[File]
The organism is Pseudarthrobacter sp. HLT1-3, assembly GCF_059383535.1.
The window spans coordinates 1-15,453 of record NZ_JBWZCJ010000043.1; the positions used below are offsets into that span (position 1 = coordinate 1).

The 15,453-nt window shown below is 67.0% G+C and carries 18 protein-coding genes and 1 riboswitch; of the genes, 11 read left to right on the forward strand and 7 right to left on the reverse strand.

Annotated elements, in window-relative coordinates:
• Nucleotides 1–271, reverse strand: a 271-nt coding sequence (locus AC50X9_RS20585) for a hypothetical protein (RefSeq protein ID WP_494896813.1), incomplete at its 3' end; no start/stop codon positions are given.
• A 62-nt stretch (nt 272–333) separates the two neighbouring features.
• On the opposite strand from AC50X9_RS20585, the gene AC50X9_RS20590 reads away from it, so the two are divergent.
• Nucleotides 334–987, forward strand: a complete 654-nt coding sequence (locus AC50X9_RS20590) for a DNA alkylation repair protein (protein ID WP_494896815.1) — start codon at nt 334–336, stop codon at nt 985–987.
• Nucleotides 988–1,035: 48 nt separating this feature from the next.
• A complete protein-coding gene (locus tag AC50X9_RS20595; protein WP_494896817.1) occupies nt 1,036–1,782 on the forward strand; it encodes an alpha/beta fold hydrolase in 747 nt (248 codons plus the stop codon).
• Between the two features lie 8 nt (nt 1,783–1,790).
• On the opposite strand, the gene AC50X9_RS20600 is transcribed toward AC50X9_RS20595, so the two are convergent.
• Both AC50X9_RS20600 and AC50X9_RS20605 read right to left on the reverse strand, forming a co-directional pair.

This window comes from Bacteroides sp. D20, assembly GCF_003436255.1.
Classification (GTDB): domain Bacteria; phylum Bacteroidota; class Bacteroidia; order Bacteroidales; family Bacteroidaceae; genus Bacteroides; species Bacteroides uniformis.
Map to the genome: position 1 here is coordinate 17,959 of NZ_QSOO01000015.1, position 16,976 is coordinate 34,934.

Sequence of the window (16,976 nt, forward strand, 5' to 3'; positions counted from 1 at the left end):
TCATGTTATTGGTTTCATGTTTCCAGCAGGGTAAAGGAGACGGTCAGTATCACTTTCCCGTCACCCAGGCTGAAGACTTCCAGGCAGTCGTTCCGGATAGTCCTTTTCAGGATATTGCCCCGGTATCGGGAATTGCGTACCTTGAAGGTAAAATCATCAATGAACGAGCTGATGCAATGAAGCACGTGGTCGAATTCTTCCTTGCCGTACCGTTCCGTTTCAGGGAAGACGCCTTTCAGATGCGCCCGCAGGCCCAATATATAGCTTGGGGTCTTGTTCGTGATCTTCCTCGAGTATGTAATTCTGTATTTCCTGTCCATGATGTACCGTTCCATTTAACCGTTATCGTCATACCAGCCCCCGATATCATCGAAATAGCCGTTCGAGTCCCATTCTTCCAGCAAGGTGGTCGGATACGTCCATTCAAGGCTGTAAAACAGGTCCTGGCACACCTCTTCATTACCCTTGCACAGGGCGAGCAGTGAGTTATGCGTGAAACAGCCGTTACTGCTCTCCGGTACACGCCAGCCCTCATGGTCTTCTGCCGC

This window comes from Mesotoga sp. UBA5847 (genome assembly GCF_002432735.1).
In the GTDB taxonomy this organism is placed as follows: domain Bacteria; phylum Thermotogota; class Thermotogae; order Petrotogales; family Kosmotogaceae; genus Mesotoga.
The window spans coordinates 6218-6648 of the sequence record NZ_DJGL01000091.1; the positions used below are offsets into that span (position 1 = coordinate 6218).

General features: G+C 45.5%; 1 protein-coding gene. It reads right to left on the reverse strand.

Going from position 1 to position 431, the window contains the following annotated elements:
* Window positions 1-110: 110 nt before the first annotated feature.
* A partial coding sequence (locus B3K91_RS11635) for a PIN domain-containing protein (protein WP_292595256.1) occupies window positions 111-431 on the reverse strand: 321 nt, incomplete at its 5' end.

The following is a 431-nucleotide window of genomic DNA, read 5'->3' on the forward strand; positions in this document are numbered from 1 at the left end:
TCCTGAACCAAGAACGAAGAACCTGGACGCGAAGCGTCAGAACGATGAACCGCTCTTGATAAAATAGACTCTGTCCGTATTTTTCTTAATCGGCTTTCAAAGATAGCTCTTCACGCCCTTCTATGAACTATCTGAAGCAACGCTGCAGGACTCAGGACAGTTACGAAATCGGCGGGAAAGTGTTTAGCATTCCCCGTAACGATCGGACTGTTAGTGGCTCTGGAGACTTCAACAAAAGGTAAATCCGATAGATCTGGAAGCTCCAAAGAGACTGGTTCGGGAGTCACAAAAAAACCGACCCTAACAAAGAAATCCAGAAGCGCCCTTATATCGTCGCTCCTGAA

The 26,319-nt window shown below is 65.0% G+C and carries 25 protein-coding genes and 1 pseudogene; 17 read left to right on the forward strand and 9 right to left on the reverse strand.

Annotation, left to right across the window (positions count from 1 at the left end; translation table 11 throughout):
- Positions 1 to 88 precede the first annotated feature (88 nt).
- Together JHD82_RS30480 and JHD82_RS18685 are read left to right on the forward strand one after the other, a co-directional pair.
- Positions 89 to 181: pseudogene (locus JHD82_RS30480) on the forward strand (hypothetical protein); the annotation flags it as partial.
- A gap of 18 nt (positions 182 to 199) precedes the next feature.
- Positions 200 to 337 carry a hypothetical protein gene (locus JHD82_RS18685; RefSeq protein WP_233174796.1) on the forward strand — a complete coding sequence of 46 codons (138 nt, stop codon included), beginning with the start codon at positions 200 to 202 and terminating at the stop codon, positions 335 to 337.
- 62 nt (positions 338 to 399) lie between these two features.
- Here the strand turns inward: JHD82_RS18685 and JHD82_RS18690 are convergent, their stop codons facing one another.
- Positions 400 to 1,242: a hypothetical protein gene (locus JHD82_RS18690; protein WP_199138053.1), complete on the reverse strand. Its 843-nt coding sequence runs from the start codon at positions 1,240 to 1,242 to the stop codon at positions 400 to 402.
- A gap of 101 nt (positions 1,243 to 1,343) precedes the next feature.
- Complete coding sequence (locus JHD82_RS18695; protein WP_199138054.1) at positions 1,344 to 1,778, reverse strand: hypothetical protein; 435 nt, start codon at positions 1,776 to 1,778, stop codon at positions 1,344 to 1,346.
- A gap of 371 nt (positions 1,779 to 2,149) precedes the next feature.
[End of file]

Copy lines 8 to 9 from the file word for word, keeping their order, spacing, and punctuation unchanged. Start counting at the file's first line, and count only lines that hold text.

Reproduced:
• Nucleotides 334–987, forward strand: a complete 654-nt coding sequence (locus AC50X9_RS20590) for a DNA alkylation repair protein (protein ID WP_494896815.1) — start codon at nt 334–336, stop codon at nt 985–987.
• Nucleotides 988–1,035: 48 nt separating this feature from the next.